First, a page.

Tuesday, October 11, 2011

CAD/CAM in Dentistry

For my second blog I have decided to write about the use of Cad/Cam technology in dentistry today. This technology has been used in dentistry for approximately 20 decades, but has been increasingly used in recent years. Cad/Cam, which stands for computer-aided design/computer aided manufacturing is a technology that allows dental professionals to scan the tooth structure and create prosthetic teeth with a milling unit that carves porcelain blocks. The system has a computer component that has an attached scanner. The scanner gathers the information of the problem area and presents it in a 3-d format on the computer screen. This information is invaluable to the dentist because it allows them to alter and see any issues that are present. They have the ability to see the tooth’s structure from a unique perspective that they possibly have never had before.

This adds a fantastic benefit to the dental office and the patient. The advantage to using the Cad/Cam is that the dentist has the ability to use the device to finish a procedure in significantly less time. Traditionally, patients had to visit the office and have impressions taken, then wait weeks for the permanent device to be created by a dental lab and sent back to the office. Now the information is attained instantly by the scanner and presented by sophisticated software by the computer. By eliminating multiple visits to the office to finish one procedure, the dentist can now start and finish in a single appointment with the patient. This is not only beneficial to the patient because he or she saves time, but the office and owners save money by eliminating the need to stay open and pay salary expenses unnecessarily. In addition to this, the expense of sending out impressions to dental labs to create the devices is also eliminated. By doing this the office can eliminate the regular expense associated with doing any type of restoration by cutting out the labs. The possible economic benefit that this technology has the potential to give can become very significant.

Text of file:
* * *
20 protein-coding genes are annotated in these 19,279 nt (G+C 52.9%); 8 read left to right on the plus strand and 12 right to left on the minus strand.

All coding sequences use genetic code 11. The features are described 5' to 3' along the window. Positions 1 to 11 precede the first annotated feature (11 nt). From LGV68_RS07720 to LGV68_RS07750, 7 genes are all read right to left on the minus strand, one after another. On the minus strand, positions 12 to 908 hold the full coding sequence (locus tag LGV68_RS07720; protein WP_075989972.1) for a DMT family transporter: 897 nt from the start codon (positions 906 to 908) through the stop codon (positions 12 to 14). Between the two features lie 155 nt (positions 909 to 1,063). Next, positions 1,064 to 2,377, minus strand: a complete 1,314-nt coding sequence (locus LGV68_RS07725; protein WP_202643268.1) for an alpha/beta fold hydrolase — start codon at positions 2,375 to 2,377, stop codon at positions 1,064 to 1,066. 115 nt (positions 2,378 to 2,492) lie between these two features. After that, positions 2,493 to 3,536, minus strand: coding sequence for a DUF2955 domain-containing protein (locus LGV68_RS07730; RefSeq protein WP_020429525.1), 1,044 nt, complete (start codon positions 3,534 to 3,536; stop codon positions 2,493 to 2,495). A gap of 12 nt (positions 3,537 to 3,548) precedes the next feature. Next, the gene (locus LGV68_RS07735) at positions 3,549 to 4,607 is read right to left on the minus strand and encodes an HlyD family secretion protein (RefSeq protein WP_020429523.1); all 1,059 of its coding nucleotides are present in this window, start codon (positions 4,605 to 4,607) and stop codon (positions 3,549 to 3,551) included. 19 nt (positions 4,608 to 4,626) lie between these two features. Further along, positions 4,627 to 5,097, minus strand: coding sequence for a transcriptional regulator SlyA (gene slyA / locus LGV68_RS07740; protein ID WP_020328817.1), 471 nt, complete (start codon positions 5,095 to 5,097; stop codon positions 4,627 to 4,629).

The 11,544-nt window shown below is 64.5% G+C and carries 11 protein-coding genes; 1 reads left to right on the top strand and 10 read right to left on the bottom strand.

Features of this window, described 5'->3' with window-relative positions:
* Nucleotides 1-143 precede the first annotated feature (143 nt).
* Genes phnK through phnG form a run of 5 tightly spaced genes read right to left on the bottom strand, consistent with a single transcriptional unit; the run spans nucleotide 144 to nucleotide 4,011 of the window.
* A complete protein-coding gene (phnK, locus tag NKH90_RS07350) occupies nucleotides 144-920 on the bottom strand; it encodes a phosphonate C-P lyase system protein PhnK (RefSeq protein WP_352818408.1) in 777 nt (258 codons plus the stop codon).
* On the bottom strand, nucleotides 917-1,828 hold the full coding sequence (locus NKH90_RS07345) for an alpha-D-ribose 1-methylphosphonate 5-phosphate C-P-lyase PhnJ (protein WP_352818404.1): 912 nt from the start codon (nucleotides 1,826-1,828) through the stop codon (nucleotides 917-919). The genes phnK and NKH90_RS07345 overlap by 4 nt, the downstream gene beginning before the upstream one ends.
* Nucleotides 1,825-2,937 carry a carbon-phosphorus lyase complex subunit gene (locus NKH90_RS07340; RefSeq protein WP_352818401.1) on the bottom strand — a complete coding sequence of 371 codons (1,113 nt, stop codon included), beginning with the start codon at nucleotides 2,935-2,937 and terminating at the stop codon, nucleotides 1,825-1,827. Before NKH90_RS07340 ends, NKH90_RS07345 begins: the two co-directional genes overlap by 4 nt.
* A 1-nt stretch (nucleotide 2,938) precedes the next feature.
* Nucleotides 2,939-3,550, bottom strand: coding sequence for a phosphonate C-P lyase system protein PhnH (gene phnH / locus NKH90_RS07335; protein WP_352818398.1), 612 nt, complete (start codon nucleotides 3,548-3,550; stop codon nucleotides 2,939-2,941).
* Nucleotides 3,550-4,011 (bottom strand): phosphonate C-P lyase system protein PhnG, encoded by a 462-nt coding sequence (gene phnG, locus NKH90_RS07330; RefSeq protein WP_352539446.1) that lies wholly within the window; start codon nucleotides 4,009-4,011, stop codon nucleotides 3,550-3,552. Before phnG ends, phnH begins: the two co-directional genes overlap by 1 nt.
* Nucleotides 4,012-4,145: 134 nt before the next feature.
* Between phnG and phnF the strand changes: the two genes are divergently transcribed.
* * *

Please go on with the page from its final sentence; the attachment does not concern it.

Of course with all of the benefits there are still some cons to using this system. While the computer and scanner provide great information to the dentist and allow them to practice dentistry in a new and innovative way, the learning curve associated with this system can be difficult. My article states that what is just as important is the accuracy and skill with which they design a restoration,

particularly since the fit of a restoration is critical to preventing future tooth damage”(yourdentistryguide). So, even though this technology can be extremely beneficial to all, it also carries along the burden of understanding how to properly use and apply it. As with any new technology or information system, there is always a period where people need to learn how to use and apply the technology. Obviously some might never adopt the usage while other will strive to be innovative and move ahead of the pack in their particular field or profession.



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